George Mason University
Course Description Fall 2010

CS756 Performance Analysis of Computer Networks
Sections 001 (classroom) and 002 (online)
last revised 8-25-10


Fall 2010: M 1920-2200, ENGR 4705 and online at

This course will be taught by Professor Mark Pullen:

Dr J. Mark Pullen
ENGR Room 4455 (mail drop ENGR 4301).
Office hours 16:00-18:00 Monday and by appointment (including after class and on weekends)
Preferred contact email:
Phone: 703-993-1538


This course will enable the student to understand the principal factors that influence the performance of packet switched networks supporting data and multimedia applications, predict the impact of these factors on performance by analytical and simulation techniques, and compare the predicted results with actual measured performance.

Prerequisite: CS555 or other comprehensive course in networking basics (includes background in computer architectures, statistics, ability to program in C/C++/Java and use Unix operating system)

Project: Performance analysis of packet networking application using (1) analytical techniques, particularly queueing theory, (2) simulation and/or (3) actual measurement. Report on results. Students work in teams of one or two, with project scope appropriate to the number on the team; each member of team must be familiar with and responsible for all parts of project. Topics and methods for project are proposed by students, confirmed by negotiation with professor. Lab facilities will be made available as needed. Methods are are described above; some example topics are:

Internet Protocol Multicast with Resource Reservation
Internet Protocol Version 6
Internet Protocol with Resource Reservation over SONET
Internet Integrated Services
Internet Differentiated Services
Reliable or Selectively Reliable Multicast
Ad-hoc and overlay networks


Queueing Theory Exam 30%, IETF Summary 10%, Project Proposal 10%, Project Presentation 20%; Project Report 30%. Missed assignments must be arranged with the instructor BEFORE the exam date. Assignments are due at 19:30 on the assigned date. Late assignments lose 10% per week credit. Each student is expected to comply with the Honor Code as stated in the GMU catalog, and elaborated for Computer Science.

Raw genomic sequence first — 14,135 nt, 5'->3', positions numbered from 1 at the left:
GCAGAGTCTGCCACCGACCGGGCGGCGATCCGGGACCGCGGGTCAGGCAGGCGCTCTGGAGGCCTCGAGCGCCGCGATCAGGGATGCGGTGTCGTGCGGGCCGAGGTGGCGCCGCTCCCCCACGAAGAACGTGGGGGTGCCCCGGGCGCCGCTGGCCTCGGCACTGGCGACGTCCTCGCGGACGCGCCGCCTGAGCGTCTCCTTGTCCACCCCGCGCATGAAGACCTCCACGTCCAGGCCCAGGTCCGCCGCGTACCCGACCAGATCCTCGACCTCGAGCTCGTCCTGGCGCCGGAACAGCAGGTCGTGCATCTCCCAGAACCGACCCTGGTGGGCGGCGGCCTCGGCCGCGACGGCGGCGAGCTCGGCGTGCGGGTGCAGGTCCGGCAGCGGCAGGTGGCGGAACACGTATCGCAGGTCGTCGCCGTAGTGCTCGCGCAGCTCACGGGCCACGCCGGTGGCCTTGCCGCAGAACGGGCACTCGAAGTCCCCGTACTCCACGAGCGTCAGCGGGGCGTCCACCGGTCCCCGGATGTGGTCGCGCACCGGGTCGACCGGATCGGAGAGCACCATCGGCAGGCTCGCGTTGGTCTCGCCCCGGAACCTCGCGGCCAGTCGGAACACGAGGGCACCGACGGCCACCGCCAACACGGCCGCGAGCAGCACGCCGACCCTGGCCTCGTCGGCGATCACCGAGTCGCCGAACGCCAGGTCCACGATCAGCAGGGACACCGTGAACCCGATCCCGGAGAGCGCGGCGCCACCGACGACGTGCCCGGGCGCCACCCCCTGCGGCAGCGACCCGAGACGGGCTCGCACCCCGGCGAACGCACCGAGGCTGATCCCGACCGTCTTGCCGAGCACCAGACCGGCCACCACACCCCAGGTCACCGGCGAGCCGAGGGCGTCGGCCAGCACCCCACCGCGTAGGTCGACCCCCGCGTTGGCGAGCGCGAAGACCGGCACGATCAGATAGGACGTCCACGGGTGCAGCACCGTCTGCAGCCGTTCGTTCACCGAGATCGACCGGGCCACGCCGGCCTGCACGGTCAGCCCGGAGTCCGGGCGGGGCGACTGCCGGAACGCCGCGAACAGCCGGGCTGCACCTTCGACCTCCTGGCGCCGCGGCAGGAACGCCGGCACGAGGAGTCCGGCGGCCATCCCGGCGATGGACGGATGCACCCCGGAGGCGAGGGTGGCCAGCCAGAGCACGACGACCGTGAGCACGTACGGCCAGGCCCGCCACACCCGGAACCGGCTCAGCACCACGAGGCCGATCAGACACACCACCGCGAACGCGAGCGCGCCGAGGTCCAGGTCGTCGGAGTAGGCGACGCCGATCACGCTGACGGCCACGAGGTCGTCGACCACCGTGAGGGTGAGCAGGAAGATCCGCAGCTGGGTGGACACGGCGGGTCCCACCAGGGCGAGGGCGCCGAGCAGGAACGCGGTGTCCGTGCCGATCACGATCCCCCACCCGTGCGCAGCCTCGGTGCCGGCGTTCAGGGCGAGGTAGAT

Grading is proficiency-based (no curve); cutoffs will be in the vicinity of (and no higher than) A - 93; A- - 90; B+ - 87; B - 83; B- 90; C - 70.


Date Topic/Reading Assignment in Mieghem
(subject to revision)

8-30 Review of data communications basics/none

9-6 Holiday; no class

9-13 Review of packet networking basics and key protocols

9-20 IP multicast and RSVP; queueing theory basics/ Chap 7 & 13; Sec 14.1

9-27 Simulation Guest Lecture 1: Dr. Bernard Zeigler

10-4 M/M/x queues/Sec 14.2; Internet Integrated Services models/ appropriate RFCs

10-12 (NOTE: This is a Tuesday) M/G/1 queues/Sec 14.3; Reliable Multicast models; project teams formed/ refs TBA

10-18 Simulation Guest Lecture 2

10-25 Queues with reservations, polling, priorities; project discussions; Internet Differentiated Services / Sec 14.4, 14.5

11-1 Networks of queues; project proposal 5-minute presentations/ Lecture notes

11-8 Queueing theory exam (take home); project topics finalized via email

11-15 Simulation Guest Lecture 3; exam due; project discussions with professor by MIST/C, email, phone or in person this week

11-22 Network performance measurements; IETF summary due / Ch 1-6 of Comer Vol III

11-29 No class - work on project

12-6 Meet with professor to review project progress

12-13 reading day; project reports due by 19:30

12-20 (Final exam date) Project presentations; slides due to instructor by email by 19:30 on 12-19


Required textbook:

Van Mieghem, Performance Analysis of Communication Networks and Systems, Cambridge University Press, 2006


Bertsekas and Gallager, Data Networks, 2nd Ed., Prentice Hall, 1992*

Comer, Internetworking with TCP/IP, Volume I, 5th ed., Prentice Hall, 2005*
Comer and Stevens, Internetworking with TCP/IP Volume III, Prentice-Hall, 2000
Katezela, Modeling and Simulating Communications Networks, Prentice Hall, 1999
Kleinrock, Queueing Systems, Volume 1, Wiley, 1975
Pullen, Understanding Internet Protocols, Wiley, 2000
Stallings, Data and Computer Communications, 8th Ed., Prentice Hall, 2006*
Stallings, High Speed Networks: TCP/IP and ATM Design Principles, 2nd Ed., Prentice-Hall, 2002*
Tanenbaum, Computer Networks, 4th Ed., Prentice Hall, 2002*

* These books are of sufficient importance in the discipline of Computer Networking that serious students should strongly consider investing in copies of recent editions for their library.

Course notices and assignments will be provided via email. Students are responsible to monitor their GMU email account for announcements, Course materials will be available online when appropriate. Students are responsible for assigned readings and all material outlined in lecture slides.

Internet-based course delivery: The course will be presented in Room 4507 ENGR but all classes will be available remotely using distance education technology MIST/C. The requirement to participate is a Macintosh, Windows or Linux PC. Classes are delivered as graphics and audio to the home or office desktop. For details see

As part of the distance education approach, all classes are prepared on slides. These will be available in Adobe PDF format for download by 24 hours before class.

The MIST/C system offers the capability for online students to meet with the instructor and make project presentations to the class from their desktop computer, equipped with sound card and microphone. Alternately, online students may come to the classroom to make their presentation.